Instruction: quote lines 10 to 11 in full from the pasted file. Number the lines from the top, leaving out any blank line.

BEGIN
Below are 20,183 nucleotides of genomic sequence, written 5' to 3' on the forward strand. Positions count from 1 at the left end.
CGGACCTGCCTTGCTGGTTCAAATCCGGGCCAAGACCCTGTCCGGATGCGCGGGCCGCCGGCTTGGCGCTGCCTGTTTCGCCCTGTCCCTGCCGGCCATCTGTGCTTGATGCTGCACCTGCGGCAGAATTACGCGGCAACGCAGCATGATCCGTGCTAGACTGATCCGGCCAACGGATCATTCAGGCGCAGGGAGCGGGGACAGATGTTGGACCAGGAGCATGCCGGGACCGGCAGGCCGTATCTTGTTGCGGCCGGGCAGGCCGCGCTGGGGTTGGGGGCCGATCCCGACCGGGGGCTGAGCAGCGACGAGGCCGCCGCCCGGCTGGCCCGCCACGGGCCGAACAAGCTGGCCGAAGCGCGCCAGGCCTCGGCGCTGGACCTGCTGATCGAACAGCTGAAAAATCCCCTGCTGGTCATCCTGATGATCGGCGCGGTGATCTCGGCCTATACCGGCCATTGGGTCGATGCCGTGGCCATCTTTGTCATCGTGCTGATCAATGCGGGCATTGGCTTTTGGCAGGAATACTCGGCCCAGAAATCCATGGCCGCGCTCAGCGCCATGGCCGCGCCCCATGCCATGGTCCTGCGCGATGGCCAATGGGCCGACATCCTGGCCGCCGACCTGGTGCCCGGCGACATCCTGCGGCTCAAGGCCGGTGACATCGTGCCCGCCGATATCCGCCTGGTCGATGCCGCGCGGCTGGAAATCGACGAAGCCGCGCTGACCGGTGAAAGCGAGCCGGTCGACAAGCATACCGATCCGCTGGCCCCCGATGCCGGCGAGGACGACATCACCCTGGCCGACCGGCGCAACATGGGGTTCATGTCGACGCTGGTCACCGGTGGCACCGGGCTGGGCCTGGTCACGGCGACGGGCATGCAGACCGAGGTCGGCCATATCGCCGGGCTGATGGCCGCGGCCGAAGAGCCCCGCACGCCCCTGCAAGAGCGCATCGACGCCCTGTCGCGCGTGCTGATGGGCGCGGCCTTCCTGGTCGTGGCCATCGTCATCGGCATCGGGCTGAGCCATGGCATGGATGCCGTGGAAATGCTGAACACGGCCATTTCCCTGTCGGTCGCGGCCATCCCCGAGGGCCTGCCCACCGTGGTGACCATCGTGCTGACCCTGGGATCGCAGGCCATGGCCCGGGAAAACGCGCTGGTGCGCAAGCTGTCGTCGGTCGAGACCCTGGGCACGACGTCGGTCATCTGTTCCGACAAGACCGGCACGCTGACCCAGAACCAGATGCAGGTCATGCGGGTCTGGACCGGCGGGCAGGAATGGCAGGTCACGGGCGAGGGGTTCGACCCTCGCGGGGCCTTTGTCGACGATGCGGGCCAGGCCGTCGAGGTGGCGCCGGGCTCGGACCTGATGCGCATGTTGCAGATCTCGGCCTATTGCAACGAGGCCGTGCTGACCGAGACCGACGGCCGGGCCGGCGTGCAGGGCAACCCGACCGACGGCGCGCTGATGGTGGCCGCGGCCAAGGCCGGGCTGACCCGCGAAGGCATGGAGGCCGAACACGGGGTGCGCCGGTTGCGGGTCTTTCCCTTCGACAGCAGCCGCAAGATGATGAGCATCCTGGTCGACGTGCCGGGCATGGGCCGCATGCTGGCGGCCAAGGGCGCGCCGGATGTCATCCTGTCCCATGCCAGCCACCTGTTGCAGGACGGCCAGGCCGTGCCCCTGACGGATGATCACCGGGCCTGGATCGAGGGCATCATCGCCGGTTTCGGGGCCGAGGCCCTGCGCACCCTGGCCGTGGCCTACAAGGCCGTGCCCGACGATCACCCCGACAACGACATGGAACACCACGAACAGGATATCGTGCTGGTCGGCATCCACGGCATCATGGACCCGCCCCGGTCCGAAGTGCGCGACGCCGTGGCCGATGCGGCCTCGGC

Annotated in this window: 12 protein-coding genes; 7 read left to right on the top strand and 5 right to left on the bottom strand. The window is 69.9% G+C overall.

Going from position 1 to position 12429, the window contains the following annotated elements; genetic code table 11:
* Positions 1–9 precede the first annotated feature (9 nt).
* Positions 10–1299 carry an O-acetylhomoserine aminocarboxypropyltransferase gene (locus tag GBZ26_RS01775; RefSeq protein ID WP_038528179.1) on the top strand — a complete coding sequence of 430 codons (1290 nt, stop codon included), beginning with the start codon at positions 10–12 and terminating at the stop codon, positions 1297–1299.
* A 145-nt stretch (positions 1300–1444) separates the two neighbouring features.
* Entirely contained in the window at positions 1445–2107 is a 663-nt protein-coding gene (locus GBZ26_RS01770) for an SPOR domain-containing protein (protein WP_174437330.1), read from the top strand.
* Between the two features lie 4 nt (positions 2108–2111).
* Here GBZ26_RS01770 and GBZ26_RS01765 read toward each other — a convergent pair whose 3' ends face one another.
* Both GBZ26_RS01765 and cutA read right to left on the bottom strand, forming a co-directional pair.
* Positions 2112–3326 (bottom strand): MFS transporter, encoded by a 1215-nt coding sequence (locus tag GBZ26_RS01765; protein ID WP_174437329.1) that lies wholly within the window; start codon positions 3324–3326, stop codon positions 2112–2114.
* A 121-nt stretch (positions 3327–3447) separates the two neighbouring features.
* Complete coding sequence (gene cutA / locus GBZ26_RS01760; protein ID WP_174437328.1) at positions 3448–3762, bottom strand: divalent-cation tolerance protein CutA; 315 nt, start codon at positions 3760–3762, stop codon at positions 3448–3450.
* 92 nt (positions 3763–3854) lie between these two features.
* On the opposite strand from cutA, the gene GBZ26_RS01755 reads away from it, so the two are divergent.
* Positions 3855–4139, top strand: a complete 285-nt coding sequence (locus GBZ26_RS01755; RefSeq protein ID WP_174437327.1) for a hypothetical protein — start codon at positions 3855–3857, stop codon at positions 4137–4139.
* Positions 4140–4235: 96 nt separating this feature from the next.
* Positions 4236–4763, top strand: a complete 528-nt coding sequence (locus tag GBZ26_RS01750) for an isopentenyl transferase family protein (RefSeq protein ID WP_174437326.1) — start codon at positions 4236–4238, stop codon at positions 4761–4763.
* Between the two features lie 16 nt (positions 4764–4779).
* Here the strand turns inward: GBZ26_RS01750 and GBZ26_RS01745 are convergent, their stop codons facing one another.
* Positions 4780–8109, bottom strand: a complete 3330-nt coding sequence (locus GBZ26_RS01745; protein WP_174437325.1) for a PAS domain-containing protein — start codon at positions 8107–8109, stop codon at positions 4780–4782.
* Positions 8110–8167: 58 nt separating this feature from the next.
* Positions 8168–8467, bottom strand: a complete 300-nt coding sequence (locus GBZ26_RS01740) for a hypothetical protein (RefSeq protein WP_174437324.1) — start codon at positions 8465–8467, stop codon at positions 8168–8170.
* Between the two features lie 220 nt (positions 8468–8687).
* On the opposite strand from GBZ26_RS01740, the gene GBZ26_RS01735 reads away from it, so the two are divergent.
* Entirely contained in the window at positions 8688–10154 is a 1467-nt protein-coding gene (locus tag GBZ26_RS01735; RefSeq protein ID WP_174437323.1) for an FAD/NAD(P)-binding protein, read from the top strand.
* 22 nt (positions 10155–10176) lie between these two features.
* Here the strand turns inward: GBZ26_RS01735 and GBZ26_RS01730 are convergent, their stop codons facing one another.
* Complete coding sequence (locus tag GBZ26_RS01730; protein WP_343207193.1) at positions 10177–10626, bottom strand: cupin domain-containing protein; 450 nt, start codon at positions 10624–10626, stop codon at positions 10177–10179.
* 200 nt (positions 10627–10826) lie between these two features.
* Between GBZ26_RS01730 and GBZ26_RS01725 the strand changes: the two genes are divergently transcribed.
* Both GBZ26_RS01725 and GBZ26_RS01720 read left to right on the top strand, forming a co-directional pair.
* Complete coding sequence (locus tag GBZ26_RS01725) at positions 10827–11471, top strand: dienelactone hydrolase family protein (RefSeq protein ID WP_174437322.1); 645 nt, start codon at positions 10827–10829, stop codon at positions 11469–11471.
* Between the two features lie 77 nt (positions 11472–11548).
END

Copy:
* Here GBZ26_RS01770 and GBZ26_RS01765 read toward each other — a convergent pair whose 3' ends face one another.
* Both GBZ26_RS01765 and cutA read right to left on the bottom strand, forming a co-directional pair.